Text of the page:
Currently Being ModeratedMay 4, 2013 3:55 PM (in response to Muriel Areno)
The 30-pin dock connector is the one that's been on iPods since the 3rd gen iPod (older than you iPod), until recently. The NEW connector is called the Lighthing connector, and it is much smaller in size.
A 20GB iPod from 2005 is probably a 4th gen iPod. Whether a particular speaker dock product works with that iPod or not depends on the product. You should find its specification online and find its compatibility with iPod models. That's the only way to know for sure.
Alternately, you can consider getting external self-powered speakers, of the type that people often use with their computer. It just has a standard mini-stereo plug (same as headphones plug). They usually have a volume control of some type on one of the speakers. Some have a separate subwoofer, and even "surround sound" back speakers. They are often cheaper than iPod dock speakers. You can just connect it to your iPod's headphones jack, and use your iPod to play output through the external speakers. You can connect the iPod's dock connector to a USB power adapter, to keep it continously powered.
One step "more sophisticated" would be a free-standing dock, like the one Apple still sells
It has a remote control, and the audio output comes from the iPod's dock connector to a mini-stereo jack on the dock. Connect that to an external speaker system. There are older or third-party versions of these docks, and they may cost less (but they may not have features like the remote control).
Currently Being ModeratedMay 4, 2013 4:45 PM (in response to Kenichi Watanabe)
Thank you. I thought my old iPod was 3rd generation. The model number is M9282LL/A. I remember seeing the U2 model when I bought it but didn't want to spend the extra $. It's good to know that it can be connected to regular computer speakers.
I guess my main question was about the connector. The connector on my old iPod is the same width but a little deeper than the connector for my 6th gen nano and iPhone. I assumed that last one was the 30-pin I keep seeing in specs. They look similar but I haven't tried using them interchangeably, in case there was a reason the old iPod's connector was a little taller and there was in fact a difference. If they are all 30-pin, then there are tons of speakers out there and I don't have a problem. Some speakers do say "universal dock" and I thought I was limited to those.
With the JBL OnStage, I can throw it on a tray with the wine bottle and glasses and go sit anywhere . The key here is portable, so the multi-part setup you mention isn't really what I'm looking for.
Currently Being ModeratedMay 4, 2013 4:49 PM (in response to Muriel Areno)
The 4th gen iPod was the first one with a click wheel. So if the wheel clicks down at the four spots (as buttons) that is a 4th gen iPod. If the wheel is "touch" but it has four separate touch button is a row, that is a 3rd gen iPod (the first one with a dock connector). The 5th gen iPod was released in late 2005, but it started at 30GB. Since the 3rd gen iPod, the dock connector has been the same on all iPods (except for iPod shuffle) until the recent change to Lightning connector.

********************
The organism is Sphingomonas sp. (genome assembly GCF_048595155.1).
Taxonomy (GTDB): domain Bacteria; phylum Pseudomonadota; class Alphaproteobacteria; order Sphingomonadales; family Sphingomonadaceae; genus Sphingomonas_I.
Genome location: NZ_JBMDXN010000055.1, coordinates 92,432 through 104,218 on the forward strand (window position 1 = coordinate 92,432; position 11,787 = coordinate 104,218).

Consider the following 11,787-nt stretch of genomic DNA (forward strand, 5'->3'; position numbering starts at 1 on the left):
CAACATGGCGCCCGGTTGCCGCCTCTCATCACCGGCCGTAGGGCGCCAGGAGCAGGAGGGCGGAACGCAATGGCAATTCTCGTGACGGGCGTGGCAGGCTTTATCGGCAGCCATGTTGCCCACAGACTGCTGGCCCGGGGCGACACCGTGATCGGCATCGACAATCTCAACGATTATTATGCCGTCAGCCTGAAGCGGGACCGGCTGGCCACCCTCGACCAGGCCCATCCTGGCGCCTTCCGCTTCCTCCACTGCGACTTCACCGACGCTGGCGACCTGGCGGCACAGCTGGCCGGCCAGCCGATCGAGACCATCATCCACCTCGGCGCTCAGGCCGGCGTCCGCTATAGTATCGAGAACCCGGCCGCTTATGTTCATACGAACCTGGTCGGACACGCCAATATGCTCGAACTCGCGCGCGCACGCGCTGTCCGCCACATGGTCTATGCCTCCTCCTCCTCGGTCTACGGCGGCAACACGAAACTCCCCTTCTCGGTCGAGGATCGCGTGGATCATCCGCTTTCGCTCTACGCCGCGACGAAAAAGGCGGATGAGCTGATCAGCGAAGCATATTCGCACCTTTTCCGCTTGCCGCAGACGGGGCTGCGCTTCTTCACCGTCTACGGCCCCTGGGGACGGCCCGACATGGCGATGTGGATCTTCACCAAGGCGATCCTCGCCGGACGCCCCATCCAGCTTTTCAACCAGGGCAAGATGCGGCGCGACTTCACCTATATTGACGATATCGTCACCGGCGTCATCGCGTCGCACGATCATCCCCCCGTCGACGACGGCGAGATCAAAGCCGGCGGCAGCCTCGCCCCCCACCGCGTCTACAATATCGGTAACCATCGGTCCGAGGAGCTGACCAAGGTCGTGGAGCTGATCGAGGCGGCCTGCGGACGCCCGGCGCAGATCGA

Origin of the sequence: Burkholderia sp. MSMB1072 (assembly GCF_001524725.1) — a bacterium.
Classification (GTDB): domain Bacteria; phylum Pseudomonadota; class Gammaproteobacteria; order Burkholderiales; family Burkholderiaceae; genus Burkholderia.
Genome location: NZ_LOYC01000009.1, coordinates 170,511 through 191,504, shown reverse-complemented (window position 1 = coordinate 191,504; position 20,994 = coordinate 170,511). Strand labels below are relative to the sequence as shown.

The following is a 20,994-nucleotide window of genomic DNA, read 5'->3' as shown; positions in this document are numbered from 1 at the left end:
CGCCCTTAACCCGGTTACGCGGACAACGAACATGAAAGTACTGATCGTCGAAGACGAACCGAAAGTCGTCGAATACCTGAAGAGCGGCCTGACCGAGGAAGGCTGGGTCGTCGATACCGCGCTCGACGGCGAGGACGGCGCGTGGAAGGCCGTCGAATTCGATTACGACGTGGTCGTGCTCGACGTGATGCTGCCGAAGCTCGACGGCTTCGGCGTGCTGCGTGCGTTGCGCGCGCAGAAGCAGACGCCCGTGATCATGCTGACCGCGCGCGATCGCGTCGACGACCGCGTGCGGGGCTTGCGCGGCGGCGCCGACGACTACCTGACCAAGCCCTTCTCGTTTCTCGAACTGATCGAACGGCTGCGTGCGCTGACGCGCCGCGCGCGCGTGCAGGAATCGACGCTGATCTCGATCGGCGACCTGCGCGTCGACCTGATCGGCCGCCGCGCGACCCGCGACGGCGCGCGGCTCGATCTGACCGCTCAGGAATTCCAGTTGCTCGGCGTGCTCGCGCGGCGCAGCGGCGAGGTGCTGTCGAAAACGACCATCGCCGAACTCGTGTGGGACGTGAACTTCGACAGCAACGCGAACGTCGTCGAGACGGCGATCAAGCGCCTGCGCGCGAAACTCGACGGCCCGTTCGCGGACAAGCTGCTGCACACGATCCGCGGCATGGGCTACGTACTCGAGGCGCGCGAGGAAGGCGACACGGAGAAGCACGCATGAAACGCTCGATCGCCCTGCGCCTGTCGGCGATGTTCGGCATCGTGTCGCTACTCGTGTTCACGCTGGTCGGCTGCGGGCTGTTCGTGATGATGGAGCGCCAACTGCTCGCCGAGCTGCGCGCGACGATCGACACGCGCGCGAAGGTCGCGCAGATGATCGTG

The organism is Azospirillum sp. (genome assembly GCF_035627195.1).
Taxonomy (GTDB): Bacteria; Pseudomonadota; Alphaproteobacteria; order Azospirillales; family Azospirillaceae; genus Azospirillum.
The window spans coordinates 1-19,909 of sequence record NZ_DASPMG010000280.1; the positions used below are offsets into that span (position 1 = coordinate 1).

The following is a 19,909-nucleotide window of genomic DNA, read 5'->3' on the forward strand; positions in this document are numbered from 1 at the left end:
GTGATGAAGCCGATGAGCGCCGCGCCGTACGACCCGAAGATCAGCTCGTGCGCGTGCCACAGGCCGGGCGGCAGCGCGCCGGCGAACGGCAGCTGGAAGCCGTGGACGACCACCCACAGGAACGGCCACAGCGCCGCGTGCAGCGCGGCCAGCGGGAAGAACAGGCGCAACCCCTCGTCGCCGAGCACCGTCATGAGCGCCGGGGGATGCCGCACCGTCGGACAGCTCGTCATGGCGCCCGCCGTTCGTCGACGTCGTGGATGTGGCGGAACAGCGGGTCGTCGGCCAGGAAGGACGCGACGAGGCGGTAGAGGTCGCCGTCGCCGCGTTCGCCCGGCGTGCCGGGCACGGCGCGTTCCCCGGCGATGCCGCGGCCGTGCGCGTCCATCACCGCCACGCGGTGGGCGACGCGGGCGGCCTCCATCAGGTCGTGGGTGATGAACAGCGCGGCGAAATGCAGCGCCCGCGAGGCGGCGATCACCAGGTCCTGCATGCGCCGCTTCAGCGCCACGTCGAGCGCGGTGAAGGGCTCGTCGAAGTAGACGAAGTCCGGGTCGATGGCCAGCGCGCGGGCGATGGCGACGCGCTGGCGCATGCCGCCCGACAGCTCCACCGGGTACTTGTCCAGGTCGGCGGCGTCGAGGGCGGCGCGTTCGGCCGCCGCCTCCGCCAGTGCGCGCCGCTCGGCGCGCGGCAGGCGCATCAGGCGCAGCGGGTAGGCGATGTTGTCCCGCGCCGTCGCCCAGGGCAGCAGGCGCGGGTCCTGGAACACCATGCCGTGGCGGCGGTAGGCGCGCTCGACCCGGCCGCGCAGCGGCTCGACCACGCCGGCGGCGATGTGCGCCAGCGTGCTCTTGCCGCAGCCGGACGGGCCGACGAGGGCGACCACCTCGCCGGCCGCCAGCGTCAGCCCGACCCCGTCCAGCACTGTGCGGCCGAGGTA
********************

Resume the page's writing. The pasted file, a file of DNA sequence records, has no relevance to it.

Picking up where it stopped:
However, having a dock for the dock connector does not mean the product will work with a particular iPod model. In my experience, the 3rd gen iPod often does not work with docking accessories that need to control the iPod. The 4th gen iPod is better with compatibility, but it is also quite old at this point, so docking products available today may need something like the 5th gen (video) iPod or later. As I said, the only way to know for sure is to find the products specifications and look at the list of compatible iPod models.
Currently Being ModeratedMay 4, 2013 4:59 PM (in response to Kenichi Watanabe)
OK, so it's a 4th gen. The specs don't say, but I'm sure of the model number. It doesn't have the buttons at the top.
A lot of models just say "30-pin connector" (or not) or they'll say, "works with most iPods", which is vague as ****. I guess I can hunt down a similar speaker to what I now have and hope it lasts... I know some of those had a bad chip and had to be replaced, as mine was at one point.
I may just email manufacturers before purchasing. But thanks again, it's all very useful information.
Currently Being ModeratedMay 7, 2013 5:44 AM (in response to Muriel Areno)
I am dealing with a similar issue (mine will play but wont charge on the JBL dock) and figured out that, the ipod (the black U2 version) will only charge with older docks probably because of the change in pin size.
It also wont charge when connected to my computer with a usb cord. However, I can transfer songs.
Looks like we gotta find an older speaker dock or just use speakers and plug it into the wall at the same time. Or use one of those other free standing docks as mentioned in a post above, but those gotta go to speakers anyway.
Currently Being ModeratedMay 7, 2013 7:28 AM (in response to michaelfromeast rockaway)
Thank you for your insights.
I have just ordered a newer JBL OnBeat. I'll just make new playlists and use my nano on it, and I'll be ready if I ever get an iPad or put music on my phone. Amazon has some older JBL OnStage docks, but the prices are similar to the newer ones, and I don't want to run into one with a bad chip if I buy a used one.
I have just seen a 4th gen iPod go for $7.50 on eBay, so I'll just keep mine. It will stay connected to an older Mac I use for music and photos only. I don't like discarding things that still work, but now many electronics are obsolete before they stop working...
Currently Being ModeratedMay 7, 2013 7:56 AM (in response to Muriel Areno)
Good idea to go with the new ipod. I just got an Onstage from ebay and it only works with my newer ipods, not the old one, so def don't go that route.
I also agree, that if it still works, it's kind of disheartening to discard it.
Let the Music Play!